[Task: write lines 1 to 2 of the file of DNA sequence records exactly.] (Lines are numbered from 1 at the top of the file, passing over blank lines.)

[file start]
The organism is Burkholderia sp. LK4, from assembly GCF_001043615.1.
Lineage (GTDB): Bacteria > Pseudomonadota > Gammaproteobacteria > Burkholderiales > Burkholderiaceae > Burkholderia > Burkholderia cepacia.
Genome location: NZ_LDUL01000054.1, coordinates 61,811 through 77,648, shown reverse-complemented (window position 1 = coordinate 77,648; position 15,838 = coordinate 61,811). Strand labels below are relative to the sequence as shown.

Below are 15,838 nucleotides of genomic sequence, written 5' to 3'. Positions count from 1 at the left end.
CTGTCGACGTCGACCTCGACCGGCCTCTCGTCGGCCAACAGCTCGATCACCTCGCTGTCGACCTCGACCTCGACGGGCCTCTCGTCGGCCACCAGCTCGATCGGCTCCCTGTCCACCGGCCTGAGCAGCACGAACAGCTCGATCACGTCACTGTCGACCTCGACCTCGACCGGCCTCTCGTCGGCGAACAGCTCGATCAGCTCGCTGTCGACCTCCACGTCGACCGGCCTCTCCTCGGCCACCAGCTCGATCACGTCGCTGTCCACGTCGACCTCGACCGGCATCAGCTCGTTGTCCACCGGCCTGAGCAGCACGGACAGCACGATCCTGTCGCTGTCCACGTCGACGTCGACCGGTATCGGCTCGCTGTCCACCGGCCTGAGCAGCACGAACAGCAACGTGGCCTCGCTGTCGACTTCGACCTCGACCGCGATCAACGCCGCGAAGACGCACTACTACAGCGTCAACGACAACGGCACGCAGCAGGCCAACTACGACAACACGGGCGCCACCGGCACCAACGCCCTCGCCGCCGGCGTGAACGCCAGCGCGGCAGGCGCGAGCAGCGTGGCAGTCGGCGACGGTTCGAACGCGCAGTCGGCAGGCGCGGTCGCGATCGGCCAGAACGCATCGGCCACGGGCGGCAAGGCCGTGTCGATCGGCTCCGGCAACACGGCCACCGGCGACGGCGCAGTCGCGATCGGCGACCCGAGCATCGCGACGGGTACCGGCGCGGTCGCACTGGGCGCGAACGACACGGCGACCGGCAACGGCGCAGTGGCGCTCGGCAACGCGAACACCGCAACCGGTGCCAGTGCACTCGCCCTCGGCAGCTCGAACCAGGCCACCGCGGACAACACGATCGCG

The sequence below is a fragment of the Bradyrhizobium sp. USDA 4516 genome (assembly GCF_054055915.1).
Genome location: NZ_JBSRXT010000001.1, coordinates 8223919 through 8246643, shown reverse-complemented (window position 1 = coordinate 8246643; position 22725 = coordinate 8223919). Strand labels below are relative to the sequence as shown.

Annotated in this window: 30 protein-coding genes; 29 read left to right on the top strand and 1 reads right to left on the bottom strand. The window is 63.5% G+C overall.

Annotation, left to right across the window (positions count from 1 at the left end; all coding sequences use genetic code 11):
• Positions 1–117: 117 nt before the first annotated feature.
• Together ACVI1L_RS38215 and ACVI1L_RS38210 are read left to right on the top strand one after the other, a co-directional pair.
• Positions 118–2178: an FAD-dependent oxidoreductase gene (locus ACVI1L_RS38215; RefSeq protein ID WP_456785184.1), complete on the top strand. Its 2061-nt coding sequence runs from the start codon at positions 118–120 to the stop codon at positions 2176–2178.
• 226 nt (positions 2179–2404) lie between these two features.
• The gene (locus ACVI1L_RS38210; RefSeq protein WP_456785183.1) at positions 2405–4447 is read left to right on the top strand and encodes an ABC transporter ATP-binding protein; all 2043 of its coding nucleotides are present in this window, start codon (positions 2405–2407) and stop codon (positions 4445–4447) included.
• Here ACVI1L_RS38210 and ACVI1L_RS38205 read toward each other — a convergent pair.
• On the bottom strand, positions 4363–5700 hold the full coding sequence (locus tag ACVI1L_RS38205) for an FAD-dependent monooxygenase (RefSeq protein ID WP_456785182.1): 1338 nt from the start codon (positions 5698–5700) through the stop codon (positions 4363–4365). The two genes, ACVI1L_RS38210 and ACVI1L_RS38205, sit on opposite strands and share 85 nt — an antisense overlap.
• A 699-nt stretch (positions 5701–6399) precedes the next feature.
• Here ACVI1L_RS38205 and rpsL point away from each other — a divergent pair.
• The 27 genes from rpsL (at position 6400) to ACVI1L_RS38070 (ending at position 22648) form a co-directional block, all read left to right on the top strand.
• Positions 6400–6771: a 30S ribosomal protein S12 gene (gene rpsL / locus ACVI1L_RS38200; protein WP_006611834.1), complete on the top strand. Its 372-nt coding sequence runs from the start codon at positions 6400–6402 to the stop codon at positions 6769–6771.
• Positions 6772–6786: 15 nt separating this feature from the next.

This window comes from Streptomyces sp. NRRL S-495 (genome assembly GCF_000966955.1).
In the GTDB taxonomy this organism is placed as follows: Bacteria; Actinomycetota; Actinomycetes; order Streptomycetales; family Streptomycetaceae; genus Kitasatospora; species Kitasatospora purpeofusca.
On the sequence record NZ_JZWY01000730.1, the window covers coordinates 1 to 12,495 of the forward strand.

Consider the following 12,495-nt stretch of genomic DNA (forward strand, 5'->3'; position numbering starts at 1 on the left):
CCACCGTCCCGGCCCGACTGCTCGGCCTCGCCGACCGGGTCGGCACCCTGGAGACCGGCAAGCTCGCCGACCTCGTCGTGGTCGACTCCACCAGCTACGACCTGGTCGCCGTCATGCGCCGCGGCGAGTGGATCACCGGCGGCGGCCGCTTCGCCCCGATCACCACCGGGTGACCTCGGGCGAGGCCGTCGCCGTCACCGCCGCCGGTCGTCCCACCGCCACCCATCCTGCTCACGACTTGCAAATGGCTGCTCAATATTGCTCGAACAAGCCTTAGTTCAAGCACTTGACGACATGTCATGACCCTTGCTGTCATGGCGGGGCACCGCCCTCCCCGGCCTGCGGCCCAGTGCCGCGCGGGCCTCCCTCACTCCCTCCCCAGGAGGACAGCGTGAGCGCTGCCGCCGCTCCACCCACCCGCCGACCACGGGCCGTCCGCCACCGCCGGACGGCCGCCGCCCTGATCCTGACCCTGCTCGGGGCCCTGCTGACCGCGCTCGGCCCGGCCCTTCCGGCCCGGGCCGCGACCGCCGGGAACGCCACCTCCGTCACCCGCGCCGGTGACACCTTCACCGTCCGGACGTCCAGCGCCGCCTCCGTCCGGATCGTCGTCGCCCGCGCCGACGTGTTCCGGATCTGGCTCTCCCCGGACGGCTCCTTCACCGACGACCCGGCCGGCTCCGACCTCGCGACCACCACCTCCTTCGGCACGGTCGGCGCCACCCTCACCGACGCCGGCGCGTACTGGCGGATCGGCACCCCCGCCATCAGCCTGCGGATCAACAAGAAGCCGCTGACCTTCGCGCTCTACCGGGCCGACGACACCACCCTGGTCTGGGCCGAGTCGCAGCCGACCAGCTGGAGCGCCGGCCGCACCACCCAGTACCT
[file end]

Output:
The organism is Burkholderia sp. LK4, from assembly GCF_001043615.1.
Lineage (GTDB): Bacteria > Pseudomonadota > Gammaproteobacteria > Burkholderiales > Burkholderiaceae > Burkholderia > Burkholderia cepacia.